Neither the odd clocks as pictured every week in the old Rod Serling television series, Night Gallery; nor Dali’s melted versions of timepieces have anything on the wacky world of adult beverages. Wines and spirits, if you will.
Time is important in wine because it (wine) is always in the past. You can’t talk about a great wine project that will be happening in 2014. Who knows what the hell is going to happen even next week?
Spirits are the same way, or at least the better ones are. Maybe you are fan of old Scotch, or aged bourbon, or the almost unfathomable vintages blended in Cognac. 80 years old? Do you know when that was? The Great Depression was still in full force and we were still more than a decade from World War II. The guys who picked those grapes are probably gone, and likely so are the vines.
Over the years, the styles of adult beverages have changed. Tastes change so those types of wines or spirits that were enjoyed by our grandparents morphed into something that excites today’s consumers. Many of us now seek out heavier liquids with more gravity and viscosity. Oh, and more alcohol and much more fruit.
Where this discussion is heading (and you are probably thinking, “Well, it’s about time”) is that several high-end producers of wonderful libations are right now releasing throw-back wines and spirits from times we thought were in the mists of history.
Moët & Chandon is bringing back that wonderful year, 2002. Champagnes are magical friends. Opening a bottle changes everything, or takes the festivities to the next level. Rejoicing with an almost-10-year-old wine will absolutely send you to new heights.
Champagne, as you all know, can only come from the region named Champagne in northeast France. Sparkling wine from anywhere else, including other areas of France, cannot be legally called Champagne. And not every year in Champagne is not a vintage year. Only in those years when the winegrowers/winemakers and the governing body of the region feel the quality is high and indicative of the best that can be produced in the area is a vintage declared.
Many people are also not aware of two very important facts: 1) Champagne is an excellent accompaniment to most cuisines. When you are stumped as to what to pair with any dish, default to Champagne. You almost can never go wrong. 2) Champagnes have incredible abilities to age. I guess it’s the visual perception of fragility in this wine that makes people think you had better drink it right now. But aged Champagnes are lovely things, to be savored and sipped and appreciated.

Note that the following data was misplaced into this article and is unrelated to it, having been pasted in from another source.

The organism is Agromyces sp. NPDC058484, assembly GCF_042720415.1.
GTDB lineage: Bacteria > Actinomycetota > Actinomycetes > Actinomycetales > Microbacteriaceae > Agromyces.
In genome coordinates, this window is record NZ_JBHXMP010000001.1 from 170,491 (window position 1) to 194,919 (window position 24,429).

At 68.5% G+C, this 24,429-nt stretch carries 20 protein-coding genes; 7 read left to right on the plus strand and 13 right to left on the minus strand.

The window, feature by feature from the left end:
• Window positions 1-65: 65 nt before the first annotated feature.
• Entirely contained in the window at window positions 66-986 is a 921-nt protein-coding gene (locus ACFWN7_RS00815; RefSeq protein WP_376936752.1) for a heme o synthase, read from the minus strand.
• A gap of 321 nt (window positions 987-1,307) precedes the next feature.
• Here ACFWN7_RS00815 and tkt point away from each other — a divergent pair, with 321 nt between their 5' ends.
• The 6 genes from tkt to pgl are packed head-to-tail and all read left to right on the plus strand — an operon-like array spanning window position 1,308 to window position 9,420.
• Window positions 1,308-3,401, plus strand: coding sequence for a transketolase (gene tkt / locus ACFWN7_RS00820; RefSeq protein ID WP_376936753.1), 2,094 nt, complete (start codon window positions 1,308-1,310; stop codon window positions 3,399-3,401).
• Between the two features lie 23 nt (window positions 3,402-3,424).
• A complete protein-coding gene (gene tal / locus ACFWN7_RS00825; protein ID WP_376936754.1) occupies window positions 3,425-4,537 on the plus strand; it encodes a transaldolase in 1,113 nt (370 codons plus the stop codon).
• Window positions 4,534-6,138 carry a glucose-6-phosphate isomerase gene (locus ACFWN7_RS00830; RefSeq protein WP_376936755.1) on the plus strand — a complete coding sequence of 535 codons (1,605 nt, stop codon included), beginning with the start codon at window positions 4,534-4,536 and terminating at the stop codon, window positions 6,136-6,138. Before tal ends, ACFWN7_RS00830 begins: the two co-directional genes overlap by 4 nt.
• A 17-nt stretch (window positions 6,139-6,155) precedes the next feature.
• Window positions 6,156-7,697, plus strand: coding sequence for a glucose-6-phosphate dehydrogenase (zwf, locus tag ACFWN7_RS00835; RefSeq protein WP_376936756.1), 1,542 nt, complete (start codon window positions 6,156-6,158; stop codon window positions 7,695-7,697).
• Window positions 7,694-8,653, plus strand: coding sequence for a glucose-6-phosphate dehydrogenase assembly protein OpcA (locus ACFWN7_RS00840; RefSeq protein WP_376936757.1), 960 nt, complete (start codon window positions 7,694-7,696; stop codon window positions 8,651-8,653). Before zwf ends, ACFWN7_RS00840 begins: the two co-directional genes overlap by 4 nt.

Of course, when a Champagne is released by a winery, known as “houses” in France, it is indeed ready to drink. That does not mean it will not age, it just means you have a choice as to whether to tuck it away or remove the cork today. Decisions, decisions.
The Grand Vintage 2002 from Moët & Chandon is really quite special. It is more than half chardonnay, and about 25% each pinot Nnoir and pinot meunier, the only three grapes allowed by law to be used in Champagne. The toasty, yeasty, slightly nutty flavors are full and rich, with secondary notes of grain and malt, adjoining some white peach and citrus flavors. Champagne is a most complicated beverage.
This wine sat in its bottle from early 2003 until it was disgorged (opened to clear the wine of dead yeasts and other organic matter) in late 2009. This wine is not going to be cheap, but it really is a stunning and marvelous Champagne.
Accompanying this release is the Moët & Chandon 2002 Grand Vintage Rosé. Wow! There are elegant cherry and plum flavors blending with strawberries and blackberries to create a delicate but powerful statement. Go ahead, drink this wine and try not to shut your eyes with pleasure and make yummy sounds.
Don’t be embarrassed. Let it all out.
Besides being one of the prettiest wines you will ever see, this is one of the best wines you will ever sip. It’s not cheap, but it is worth the money for every beautiful bubble.